The death of someone close to you is always a hard thing to go through. It can be emotional and lengthy and no one ever wants to have to deal with it. Unfortunately, death is a fact of life and it can often be made at least a little bit easier when the person in question has left a clearly defined will with instructions as to what they want to happen to their estate after they're gone.
Normally, this is a fairly straightforward process - as long as the will is verified and in order, those people appointed as executors or trustees of the will can carry out their duties in distributing possessions and the rest of the estate in accordance with the wishes of the deceased. Generally this includes provision for any dependants, such as a partner, children or anyone else in the care of the deceased. It can also include bequests to other relatives or friends as well as institutions such as charities, universities, political parties or any other cause the person supported.
Sometimes, though, there can be issues with the will that lead to one or more parties deciding to contest its contents. To contest a will means that the person or people in question dispute the provisions laid down by the will and that they want it to be changed. Most commonly, this happens because people believe they have an inheritance claim on all or part of the estate, but claims can also be bought on behalf of others. For example, if a child under the age of 18 was left out of the will of a parent, the child's guardian might choose to contest the will in order to have the child included.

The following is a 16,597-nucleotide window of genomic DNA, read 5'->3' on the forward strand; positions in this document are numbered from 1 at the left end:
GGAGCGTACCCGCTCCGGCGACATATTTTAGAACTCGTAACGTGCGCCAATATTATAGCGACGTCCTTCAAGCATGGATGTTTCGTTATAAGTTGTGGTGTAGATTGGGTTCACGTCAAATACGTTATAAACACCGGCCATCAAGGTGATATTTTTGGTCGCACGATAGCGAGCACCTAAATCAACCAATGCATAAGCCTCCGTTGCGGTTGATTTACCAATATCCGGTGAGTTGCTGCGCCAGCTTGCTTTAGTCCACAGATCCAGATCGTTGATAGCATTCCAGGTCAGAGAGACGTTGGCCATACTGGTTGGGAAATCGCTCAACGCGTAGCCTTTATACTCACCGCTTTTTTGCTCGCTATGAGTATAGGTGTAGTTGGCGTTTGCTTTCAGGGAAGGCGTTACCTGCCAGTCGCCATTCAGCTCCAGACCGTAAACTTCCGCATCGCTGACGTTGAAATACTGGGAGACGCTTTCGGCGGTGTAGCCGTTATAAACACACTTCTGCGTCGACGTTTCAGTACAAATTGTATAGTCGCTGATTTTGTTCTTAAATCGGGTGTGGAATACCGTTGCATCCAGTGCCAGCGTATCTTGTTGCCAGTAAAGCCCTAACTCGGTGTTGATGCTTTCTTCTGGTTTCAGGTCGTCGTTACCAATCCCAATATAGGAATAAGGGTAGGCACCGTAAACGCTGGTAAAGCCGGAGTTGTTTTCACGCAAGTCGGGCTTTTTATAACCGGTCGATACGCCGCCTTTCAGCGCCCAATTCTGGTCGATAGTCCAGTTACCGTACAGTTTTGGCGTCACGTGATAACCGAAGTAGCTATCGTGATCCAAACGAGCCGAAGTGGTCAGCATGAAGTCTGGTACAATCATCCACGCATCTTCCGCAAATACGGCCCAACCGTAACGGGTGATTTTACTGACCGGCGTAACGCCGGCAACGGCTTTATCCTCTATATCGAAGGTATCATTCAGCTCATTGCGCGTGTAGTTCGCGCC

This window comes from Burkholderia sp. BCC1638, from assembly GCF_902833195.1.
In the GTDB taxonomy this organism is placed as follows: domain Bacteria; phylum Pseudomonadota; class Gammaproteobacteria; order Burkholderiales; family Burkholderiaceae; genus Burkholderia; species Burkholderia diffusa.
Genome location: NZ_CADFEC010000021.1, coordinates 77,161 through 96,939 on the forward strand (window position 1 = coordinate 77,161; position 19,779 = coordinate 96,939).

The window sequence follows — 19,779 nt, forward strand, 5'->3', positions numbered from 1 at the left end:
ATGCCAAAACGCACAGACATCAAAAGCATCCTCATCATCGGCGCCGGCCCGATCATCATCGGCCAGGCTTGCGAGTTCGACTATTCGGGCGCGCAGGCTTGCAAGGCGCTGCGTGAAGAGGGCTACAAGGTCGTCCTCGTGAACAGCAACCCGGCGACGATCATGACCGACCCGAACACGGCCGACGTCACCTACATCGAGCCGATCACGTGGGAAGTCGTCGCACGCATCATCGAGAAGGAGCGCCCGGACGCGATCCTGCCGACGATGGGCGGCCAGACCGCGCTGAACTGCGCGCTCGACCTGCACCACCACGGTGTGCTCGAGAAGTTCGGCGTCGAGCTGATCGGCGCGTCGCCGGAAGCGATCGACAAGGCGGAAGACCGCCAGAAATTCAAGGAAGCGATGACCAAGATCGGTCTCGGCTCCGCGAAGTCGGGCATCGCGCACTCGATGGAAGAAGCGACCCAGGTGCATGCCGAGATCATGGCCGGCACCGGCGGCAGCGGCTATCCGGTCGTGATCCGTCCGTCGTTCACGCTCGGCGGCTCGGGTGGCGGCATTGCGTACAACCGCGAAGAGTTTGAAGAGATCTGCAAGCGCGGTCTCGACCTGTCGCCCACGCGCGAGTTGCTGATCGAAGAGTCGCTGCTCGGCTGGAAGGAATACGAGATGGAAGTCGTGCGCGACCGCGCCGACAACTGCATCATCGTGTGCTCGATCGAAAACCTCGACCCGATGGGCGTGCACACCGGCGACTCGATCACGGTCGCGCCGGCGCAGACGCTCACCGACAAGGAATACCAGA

There are only certain people who are eligible to contest a will: the spouse of the deceased, a former spouse who hasn't remarried, children, step-children and any other people who may have been dependant on the deceased. If you are deciding whether to contest a will because you think you can make a valid inheritance claim, then you need to be aware that the process can be both lengthy and costly - the highest costs are likely to be emotional at what is undoubtedly a difficult time for everyone.
Deciding to contest a will involves a specialised and contentious area of law, which means that the individual circumstances of each case have to be considered very carefully. Even if you are close family and have been excluded from the will, as long as the testator was in sound mind when they wrote their will, it doesn't mean your claim will be successful. Finally, you should be aware that the animosity often created within families by a decision to contest a will can be catastrophic - spitting family and friends for a generation.